Just weeks into his first term, President Obama was cheery at the prospect of bringing a resolution to the conflict in Afghanistan by backing a plan to lure “moderate” elements of the Taliban to support the U.S.-backed government.
Obama’s new secretary of State, Hillary Clinton, was also enthusiastic about the engagement with these “moderates.”
How’s that working out? Not so well. Obama announced today that — contrary to his stated plans — the U.S. will continue its military involvement in Afghanistan past 2016:
BREAKING: Officials: Obama to extend US military role in Afghanistan; 5,500 troops to stay after 2016
— The Associated Press (@AP) October 15, 2015
As veteran White House reporter Ed Henry notes, this contradicts Obama’s repeated claims that he was ending the war in Afghanistan:
Declared it over many times https://t.co/nCG7cRP58a
— Ed Henry (@edhenry) October 15, 2015
With such dismal news, it seems appropriate to recall those heady days more than six-and-a-half years ago when the D.C. foreign policy establishment was aflutter with talk of the administration engaging the “moderate” Taliban. They were cheerleading for the secretary, who was on board with the engagement plan:
Secretary of State Hillary Clinton on Tuesday endorsed Afghan plans to hold reconciliation talks with moderate Taliban members.
“We must support efforts by the government of Afghanistan to separate the extremists of al Qaeda and the Taliban from those who joined their ranks, not out of conviction but out of desperation,” Clinton said in an address laying out the new U.S. strategy for the region that President Obama announced last week.
She added, “They should be offered an honorable form of reconciliation and reintegration into a peaceful society if they are willing to abandon violence, break with al Qaeda and support the constitution.”
As late as last year, administration officials were still pushing the “moderate” Taliban plan.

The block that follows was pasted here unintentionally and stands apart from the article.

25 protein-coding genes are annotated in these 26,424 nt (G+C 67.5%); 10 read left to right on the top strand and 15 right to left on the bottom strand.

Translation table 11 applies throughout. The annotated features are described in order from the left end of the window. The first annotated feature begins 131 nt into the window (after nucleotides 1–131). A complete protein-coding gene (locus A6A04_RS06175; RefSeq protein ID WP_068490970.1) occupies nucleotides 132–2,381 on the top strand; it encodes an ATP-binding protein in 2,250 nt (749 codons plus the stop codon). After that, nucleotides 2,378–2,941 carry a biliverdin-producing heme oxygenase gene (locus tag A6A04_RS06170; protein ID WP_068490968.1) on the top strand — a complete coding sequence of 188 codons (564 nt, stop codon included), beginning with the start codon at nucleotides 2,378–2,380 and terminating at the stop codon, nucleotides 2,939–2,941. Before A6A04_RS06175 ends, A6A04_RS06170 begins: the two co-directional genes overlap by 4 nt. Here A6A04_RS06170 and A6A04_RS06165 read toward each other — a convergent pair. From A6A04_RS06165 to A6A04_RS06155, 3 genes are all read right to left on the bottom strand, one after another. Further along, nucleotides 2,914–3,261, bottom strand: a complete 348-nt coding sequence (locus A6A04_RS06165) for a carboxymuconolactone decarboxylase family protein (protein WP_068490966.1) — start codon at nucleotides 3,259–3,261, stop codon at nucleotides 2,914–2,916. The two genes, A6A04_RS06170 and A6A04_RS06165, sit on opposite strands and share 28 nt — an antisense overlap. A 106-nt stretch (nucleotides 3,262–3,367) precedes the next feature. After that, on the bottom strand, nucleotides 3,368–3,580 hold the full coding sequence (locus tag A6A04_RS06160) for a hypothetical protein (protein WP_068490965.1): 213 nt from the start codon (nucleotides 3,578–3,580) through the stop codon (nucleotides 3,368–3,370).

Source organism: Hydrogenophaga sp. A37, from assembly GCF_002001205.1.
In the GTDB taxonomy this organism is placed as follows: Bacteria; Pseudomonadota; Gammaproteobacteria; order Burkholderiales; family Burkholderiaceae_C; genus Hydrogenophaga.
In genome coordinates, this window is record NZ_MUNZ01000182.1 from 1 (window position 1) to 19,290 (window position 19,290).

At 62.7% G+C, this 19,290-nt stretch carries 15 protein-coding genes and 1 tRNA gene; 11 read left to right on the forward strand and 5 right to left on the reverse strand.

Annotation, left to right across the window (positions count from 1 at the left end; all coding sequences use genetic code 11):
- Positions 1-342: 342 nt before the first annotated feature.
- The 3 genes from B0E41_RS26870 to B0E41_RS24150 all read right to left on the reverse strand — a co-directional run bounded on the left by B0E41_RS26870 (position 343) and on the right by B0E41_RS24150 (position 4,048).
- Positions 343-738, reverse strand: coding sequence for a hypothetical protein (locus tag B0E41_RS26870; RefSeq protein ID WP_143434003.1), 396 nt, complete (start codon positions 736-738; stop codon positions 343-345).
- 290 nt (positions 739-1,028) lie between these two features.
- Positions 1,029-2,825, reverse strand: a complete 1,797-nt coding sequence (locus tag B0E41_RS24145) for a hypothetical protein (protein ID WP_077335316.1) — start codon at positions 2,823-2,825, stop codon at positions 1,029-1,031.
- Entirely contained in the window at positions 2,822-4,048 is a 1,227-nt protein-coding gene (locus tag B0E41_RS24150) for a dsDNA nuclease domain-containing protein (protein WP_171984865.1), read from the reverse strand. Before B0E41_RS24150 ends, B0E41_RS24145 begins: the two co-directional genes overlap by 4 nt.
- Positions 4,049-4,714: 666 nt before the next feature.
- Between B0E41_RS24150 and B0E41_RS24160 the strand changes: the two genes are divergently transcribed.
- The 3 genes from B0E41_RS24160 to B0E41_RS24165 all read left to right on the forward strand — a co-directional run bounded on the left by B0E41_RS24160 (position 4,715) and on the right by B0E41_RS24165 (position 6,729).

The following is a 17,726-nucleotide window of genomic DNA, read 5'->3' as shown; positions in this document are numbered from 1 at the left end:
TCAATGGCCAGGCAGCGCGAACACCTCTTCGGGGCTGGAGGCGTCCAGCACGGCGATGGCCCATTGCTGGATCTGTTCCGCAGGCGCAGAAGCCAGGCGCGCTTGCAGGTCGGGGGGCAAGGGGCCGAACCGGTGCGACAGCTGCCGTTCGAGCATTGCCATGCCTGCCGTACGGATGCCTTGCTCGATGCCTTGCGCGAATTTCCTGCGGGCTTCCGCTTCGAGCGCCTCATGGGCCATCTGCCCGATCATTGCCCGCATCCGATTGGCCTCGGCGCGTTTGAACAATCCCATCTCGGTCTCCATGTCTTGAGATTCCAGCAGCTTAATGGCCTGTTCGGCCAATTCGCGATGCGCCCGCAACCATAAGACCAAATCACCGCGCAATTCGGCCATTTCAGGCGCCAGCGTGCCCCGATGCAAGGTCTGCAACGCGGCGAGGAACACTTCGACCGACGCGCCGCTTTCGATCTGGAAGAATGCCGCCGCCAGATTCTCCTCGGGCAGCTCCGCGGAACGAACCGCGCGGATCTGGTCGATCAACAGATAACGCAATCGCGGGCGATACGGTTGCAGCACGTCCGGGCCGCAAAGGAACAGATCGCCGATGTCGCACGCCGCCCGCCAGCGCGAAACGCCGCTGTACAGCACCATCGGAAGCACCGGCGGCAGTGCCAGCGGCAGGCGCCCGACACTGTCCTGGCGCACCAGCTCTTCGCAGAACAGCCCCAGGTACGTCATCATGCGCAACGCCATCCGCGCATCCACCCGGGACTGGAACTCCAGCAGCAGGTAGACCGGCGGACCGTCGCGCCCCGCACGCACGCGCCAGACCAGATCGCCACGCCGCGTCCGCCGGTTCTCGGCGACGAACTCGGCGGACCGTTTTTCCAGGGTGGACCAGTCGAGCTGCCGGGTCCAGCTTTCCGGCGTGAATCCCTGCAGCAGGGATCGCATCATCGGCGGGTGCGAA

Not everyone was enchanted by the plan back in 2009, and these dissenters have of course been proven correct. As the Washington Times editorialized at the time:
The Afghan government believes the talks are going well, and that supportive statements from President Obama have “created enormous optimism.” The negotiations fit neatly into Mr. Obama’s “let’s talk it out” global strategy. The reported U.S. position is that if the Taliban cease fighting, evict al-Qaeda, and promise not to support terrorism in the future, the U.S. and NATO will leave Afghanistan. Call it Anbar Awakening: The Sequel.
The United States assumes only about 5 percent of the Taliban are incorrigibles, and the remaining “reconcilables” can be “peeled off.” Hamid Karzai, himself a former Taliban supporter, defines the moderates as “those who are not affiliated with al-Qaeda” and “who accept the constitution of Afghanistan.” But most of the people who fit that description either joined the political process years ago or were killed by their immoderate brethren.
With today’s announcement, and Hillary Clinton being the presumed Democratic Party presidential candidate for 2016, how are things faring in Afghanistan?
Reminder: 80% of U.S. troop casualties in Afghanistan war occurred under Obama and his rules of engagement
— Katie Pavlich (@KatiePavlich) October 15, 2015
Afghan Taliban’s Reach Is Widest Since 2001, U.N. Says http://t.co/FKUvnjn2as
— New York Times World (@nytimesworld) October 11, 2015
— Bill Roggio (@billroggio) October 10, 2015
— Josh Smith (@joshjonsmith) October 14, 2015
Have you heard about the US taking out a 30 sq mile AQ training camp in Afghanistan?
Not 2001 or 2002. Days ago:http://t.co/sZTctwcHUo
— Thomas Joscelyn (@thomasjoscelyn) October 13, 2015
How the hell does al Qaeda operate two camps, one that is 30 sq miles, inside Afghanistan, if it is a spent force?
— Bill Roggio (@billroggio) October 13, 2015
— Christian Vanderbrouk (@UrbanAchievr) October 15, 2015
Chalk this foreign policy disaster up there with these other Obama administration ideas:
— Supporting the “largely secular” Muslim Brotherhood during the Arab Spring;
— the push to accept “moderate” al-Qaeda;
Certainly a pattern American voters will be thrilled to see continue for another four years.